300 pro-choice supporters packed into Parliament to launch campaigning to defend a Woman’s Right to Choose. The launch, on Wednesday 16 January organised by Abortion Rights, saw a new generation of women unite with those from previous campaigns that have defeated anti-abortion attacks – all affirming their determination to defend a woman’s right to choose this time round too. The crowds were so big an overflow room was also filled.
The threat to current law hinges around anti-abortion attempts to use the Human Fertilisation and Embryology Bill to attack the current time limit and grounds for legal abortion.
Speakers from the Lords and Commons and from all three main parties, from the TUC, women’s, disability rights and student movements urged supporters to begin lobbying parliamentarians now and warned that the well funded abortion opponents are already active.
The meeting heard from Baroness Joyce Gould, Chair of the All Party Parliamentary Pro-Choice and Sexual Health Group, who outlined the Bill’s current progress in the Lords where the first vote on abortion is expected on Monday 21st January.
Baroness Jenny Tonge Vice-Chair of the All Party Parliamentary Pro-Choice and Sexual Health Group urged people confused about the issues to ‘put themselves in the shoes of a woman who is pregnant and doesn’t want to be -only then can you really begin to understand the importance of the right to choose for women.’.
Diane Abbott MP argued that contrary to the anti-abortionists own rhetoric, their position wasn’t pro-women or pro-family. Anti-abortionists were fundamentally ‘anti-woman’ she said, to huge applause. Their goals were in essence “about controlling women and their sexuality”, about “rolling back every advance women have made over the last thirty years” and taking the view of women that “if they’re going to have sex they should suffer for it”.
Emily Thornberry MP criticised anti-abortion proposals for a ‘cooling off’ period before women can have an abortion saying it was “condescending to suggest women can’t be trusted to make such a fundamental decision about their lives”.
John Berow MP said “I have every intention of voting to ensure that the best of the status quo is retained irrespective of the views of other colleagues or even leading members of one’s party. There is a compelling case for the modernisation of the abortion law. There is such a vast disparity and inequity – a postcode lottery in the access for early and safe abortion. Lets do something to make ensure that that is changed and there is equity.”
Wendy Savage, Doctors for a Woman’s Choice on Abortion, and a renowned advocate of women’s right to choose defended current rights to abortion up to 24 weeks arguing that “the women most affected by a change in the time limit are the youngest and most vulnerable and we’ve got to resist that”.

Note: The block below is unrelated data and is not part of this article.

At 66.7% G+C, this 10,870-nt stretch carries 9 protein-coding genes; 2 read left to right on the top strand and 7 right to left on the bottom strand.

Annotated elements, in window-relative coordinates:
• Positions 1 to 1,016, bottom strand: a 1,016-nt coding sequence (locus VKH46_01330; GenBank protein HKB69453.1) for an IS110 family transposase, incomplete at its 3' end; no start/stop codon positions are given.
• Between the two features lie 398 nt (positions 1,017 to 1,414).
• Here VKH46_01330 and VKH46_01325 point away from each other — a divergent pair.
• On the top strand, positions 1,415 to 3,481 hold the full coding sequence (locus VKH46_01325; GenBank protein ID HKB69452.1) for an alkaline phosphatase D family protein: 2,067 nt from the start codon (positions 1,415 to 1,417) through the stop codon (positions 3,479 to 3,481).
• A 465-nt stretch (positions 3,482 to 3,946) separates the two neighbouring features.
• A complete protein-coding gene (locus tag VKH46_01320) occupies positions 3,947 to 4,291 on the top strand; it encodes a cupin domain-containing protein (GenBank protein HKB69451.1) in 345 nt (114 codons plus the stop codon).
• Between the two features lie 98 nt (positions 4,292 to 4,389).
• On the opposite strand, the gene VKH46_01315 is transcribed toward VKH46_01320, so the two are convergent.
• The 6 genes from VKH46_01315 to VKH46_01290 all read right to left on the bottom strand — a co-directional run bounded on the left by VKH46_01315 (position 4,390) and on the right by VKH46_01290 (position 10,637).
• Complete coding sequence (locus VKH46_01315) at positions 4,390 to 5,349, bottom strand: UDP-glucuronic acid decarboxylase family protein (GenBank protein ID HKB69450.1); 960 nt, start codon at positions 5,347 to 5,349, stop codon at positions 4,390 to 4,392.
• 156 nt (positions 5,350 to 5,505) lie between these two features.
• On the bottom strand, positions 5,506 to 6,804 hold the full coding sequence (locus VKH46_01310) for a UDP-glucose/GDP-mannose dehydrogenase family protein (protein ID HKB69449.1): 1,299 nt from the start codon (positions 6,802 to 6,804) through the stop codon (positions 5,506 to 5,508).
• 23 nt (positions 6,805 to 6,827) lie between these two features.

Alex Kemp NUS Disabled Students Officer said “restricting access to abortion, for whatever reason, does not further the rights of disabled women”. “Disabled students condemn the emotive and unnecessary association between disability and abortion. Women have the right to choose to do with their bodies what they like – disabled people do not wish to interfere with that right.”
Numerous speakers also supported Abortion Rights’ position that far from restricting rights, 40 years after the Abortion Act, current unfair barriers to accessing abortion should be ended. Specifically that doctors’ effective right of veto of over women’s abortion decision should be ended and that abortion should be allowed in more settings and by trained nurses to end delays.
Abortion Rights announced that a mass lobby of parliament, further rallies, protests and demonstrations would be called in the coming weeks and months to coincide with key stages of the Bill’s progress in the Commons.
A protest on 6th February in London against anti-abortion MP Anne Widdecome’s road show promoting anti-abortion goals around the Bill was announced (subject to police permission).
Abortion Rights is the national pro-choice campaign. It is supported by the TUC, many of the national trade unions, the National Union of Students and hundreds of individual members. It works closely with the All Party Parliamentary Pro-Choice and Sexual Health Group and the Voice for Choice coalition of pro-choice organisations. www.abortionrights.org.uk
Speakers at the event were Baroness Joyce Gould; Baroness Jenny Tonge; Emily Thornberry MP; John Bercow MP; Katy Clark MP; Diane Abbott MP; Laura Moffatt MP; Evan Harris MP; Narmada Thiranagama TUC women’s equality policy officer; Wendy Savage, Doctors for A Woman’s Choice on Abortion; Anni Marjoram, adviser to the Mayor of London; Alex Kemp, NUS Disabled Students’ Campaign; Anne Quesney, Abortion Rights; Marge Berer, Voice for Choice; Katherine Rake, Fawcett Society;